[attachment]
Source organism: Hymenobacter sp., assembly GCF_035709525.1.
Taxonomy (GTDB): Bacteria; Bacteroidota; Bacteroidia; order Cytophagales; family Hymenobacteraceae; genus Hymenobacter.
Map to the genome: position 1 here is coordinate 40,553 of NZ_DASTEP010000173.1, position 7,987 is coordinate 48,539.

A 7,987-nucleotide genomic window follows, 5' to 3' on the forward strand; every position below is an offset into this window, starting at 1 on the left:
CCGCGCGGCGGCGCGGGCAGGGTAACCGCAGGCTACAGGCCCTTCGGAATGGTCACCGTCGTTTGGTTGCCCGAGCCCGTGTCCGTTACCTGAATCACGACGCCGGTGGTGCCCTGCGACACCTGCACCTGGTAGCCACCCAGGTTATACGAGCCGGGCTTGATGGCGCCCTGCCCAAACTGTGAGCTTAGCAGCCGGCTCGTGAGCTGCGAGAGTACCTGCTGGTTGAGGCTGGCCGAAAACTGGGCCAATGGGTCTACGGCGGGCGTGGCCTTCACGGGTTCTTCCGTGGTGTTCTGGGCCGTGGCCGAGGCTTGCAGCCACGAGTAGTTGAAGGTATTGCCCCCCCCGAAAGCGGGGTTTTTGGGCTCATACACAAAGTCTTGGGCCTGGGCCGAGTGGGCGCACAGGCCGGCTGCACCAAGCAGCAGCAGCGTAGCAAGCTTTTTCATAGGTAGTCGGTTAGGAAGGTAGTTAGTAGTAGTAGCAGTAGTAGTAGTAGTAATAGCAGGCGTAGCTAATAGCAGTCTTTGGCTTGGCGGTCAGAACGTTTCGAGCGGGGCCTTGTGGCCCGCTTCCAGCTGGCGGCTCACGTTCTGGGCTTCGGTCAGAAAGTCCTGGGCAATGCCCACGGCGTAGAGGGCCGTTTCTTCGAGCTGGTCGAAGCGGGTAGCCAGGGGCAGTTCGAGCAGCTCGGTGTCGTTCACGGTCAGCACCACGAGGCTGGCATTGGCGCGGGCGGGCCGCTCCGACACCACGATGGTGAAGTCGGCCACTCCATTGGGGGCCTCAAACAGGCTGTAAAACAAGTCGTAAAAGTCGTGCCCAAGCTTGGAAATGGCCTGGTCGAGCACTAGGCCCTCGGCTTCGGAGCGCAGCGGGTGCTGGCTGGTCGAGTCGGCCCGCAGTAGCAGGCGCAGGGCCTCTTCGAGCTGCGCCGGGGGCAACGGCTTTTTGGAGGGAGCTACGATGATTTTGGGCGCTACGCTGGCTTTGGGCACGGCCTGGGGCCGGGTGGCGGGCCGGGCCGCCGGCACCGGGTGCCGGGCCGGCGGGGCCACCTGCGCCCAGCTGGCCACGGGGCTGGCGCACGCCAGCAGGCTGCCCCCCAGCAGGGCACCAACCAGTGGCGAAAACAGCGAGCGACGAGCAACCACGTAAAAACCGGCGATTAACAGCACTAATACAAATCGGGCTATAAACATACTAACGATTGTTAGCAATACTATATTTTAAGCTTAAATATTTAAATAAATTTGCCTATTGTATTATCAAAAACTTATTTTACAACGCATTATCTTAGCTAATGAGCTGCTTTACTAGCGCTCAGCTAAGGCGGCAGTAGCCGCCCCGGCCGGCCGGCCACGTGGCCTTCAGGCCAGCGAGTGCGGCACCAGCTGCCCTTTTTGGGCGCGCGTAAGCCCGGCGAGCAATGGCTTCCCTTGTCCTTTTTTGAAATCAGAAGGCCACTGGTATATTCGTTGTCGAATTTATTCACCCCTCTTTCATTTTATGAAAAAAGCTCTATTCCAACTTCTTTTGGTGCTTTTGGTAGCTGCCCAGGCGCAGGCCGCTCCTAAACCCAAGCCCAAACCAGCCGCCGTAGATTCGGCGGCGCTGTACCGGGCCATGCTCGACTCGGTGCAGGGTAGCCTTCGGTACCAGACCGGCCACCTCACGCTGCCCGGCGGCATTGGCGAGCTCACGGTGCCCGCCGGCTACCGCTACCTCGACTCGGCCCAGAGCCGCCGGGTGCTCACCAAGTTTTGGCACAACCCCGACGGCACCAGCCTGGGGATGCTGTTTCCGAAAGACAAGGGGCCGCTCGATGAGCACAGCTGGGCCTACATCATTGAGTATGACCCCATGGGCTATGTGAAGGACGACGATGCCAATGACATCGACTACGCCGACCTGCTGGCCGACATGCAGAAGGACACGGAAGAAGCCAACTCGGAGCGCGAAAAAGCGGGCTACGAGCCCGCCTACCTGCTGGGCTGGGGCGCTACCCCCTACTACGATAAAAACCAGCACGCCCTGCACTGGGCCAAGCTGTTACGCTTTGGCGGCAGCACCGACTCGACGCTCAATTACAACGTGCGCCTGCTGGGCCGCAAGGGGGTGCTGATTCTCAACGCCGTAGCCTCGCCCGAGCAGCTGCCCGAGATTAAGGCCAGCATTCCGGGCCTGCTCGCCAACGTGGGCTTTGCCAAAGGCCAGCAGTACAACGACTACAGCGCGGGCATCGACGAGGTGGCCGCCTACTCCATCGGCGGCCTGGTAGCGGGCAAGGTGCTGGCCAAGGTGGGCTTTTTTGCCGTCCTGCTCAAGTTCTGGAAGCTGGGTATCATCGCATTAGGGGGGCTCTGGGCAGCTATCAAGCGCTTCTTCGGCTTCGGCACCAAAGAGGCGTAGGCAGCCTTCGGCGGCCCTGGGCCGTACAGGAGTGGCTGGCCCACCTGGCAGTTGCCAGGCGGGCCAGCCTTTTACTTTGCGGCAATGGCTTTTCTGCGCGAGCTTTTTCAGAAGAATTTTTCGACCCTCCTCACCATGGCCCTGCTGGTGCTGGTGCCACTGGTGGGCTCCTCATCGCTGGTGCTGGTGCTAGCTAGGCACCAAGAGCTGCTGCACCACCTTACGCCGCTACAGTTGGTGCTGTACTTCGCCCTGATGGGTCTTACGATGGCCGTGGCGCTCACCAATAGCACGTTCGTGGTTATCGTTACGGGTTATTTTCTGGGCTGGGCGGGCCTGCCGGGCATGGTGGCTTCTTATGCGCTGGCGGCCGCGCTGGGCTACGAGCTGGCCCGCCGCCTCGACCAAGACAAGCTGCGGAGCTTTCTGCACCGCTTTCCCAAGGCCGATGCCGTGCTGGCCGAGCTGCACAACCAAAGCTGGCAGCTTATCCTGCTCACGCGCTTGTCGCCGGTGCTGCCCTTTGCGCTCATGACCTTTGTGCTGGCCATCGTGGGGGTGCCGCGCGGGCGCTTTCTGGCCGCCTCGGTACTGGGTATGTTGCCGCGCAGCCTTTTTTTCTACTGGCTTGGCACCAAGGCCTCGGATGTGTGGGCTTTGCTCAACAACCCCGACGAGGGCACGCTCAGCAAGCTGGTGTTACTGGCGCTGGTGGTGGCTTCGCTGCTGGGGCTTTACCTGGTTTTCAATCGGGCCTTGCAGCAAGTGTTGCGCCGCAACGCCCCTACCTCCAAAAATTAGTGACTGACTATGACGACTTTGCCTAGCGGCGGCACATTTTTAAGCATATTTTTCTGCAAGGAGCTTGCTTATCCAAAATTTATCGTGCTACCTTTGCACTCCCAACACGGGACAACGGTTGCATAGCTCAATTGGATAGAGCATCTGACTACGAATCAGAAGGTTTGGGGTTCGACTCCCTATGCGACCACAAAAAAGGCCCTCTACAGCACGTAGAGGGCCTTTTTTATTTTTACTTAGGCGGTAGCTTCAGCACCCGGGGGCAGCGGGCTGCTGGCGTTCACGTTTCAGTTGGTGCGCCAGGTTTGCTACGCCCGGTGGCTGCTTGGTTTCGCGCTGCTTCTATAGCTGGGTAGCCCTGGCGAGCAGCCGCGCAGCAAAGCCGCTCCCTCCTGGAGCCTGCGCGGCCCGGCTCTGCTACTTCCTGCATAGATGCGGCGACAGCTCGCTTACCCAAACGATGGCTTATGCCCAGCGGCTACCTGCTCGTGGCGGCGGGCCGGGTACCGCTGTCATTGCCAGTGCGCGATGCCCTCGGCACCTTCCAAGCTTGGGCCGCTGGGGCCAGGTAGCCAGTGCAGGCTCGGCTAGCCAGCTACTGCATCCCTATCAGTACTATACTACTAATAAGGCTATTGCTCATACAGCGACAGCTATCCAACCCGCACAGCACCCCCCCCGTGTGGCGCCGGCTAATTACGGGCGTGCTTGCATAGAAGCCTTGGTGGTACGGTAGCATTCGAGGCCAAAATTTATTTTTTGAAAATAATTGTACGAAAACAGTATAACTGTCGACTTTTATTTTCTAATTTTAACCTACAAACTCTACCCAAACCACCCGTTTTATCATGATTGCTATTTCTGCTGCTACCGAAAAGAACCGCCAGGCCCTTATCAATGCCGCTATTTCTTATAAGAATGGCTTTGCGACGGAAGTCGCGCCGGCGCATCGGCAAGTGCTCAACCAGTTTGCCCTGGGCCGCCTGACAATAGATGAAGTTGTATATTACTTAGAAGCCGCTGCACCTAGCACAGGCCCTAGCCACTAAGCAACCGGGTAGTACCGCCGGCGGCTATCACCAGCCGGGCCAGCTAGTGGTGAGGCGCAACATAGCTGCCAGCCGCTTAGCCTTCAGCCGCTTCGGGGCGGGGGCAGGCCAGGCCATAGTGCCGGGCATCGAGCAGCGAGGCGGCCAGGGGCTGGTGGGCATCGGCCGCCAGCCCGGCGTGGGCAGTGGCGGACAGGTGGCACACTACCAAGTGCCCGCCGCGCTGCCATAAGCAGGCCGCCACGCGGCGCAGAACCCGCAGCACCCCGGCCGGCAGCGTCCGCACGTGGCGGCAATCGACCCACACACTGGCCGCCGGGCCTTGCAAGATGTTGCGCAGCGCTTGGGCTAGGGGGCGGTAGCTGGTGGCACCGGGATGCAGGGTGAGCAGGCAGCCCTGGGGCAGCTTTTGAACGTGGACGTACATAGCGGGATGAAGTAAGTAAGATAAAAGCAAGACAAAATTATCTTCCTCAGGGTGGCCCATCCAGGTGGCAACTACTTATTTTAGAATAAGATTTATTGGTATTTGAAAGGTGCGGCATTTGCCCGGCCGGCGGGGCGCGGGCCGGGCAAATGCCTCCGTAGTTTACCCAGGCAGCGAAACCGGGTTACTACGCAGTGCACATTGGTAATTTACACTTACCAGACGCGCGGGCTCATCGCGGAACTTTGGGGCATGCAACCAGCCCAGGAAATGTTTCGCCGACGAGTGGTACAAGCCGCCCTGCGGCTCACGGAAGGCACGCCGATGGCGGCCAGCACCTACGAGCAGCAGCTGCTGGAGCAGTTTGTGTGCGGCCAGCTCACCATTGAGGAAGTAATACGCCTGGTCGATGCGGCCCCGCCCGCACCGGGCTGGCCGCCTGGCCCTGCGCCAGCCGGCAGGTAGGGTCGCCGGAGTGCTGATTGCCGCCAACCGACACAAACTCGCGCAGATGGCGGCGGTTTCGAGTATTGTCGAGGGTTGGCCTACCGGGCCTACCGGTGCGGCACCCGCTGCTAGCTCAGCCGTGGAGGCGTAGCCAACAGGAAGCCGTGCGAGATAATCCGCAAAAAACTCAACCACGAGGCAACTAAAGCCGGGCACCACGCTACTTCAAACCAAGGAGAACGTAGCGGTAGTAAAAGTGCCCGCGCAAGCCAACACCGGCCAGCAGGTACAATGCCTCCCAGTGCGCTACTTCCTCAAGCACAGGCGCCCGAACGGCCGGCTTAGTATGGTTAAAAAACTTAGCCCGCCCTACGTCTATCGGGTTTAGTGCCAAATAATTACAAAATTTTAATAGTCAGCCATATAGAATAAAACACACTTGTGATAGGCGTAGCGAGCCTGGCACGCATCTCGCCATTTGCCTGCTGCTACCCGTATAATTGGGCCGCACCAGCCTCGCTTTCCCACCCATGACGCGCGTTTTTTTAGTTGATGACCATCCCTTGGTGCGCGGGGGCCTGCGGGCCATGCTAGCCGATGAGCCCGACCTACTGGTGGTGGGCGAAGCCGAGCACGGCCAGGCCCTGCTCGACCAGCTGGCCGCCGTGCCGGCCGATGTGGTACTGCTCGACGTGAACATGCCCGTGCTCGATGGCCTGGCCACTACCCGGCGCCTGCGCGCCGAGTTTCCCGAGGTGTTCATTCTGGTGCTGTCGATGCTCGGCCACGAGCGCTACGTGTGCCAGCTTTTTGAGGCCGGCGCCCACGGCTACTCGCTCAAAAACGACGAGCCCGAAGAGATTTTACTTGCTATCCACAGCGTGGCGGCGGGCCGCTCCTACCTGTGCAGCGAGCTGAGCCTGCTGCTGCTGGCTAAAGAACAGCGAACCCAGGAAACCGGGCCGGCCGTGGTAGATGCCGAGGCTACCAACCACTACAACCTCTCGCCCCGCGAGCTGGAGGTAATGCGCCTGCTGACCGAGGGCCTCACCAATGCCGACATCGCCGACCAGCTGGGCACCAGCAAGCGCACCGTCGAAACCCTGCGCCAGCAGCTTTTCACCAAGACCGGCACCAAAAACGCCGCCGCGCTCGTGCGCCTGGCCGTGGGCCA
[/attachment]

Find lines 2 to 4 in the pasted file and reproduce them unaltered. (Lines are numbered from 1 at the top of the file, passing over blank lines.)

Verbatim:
Taxonomy (GTDB): Bacteria; Bacteroidota; Bacteroidia; order Cytophagales; family Hymenobacteraceae; genus Hymenobacter.
Map to the genome: position 1 here is coordinate 40,553 of NZ_DASTEP010000173.1, position 7,987 is coordinate 48,539.

A 7,987-nucleotide genomic window follows, 5' to 3' on the forward strand; every position below is an offset into this window, starting at 1 on the left: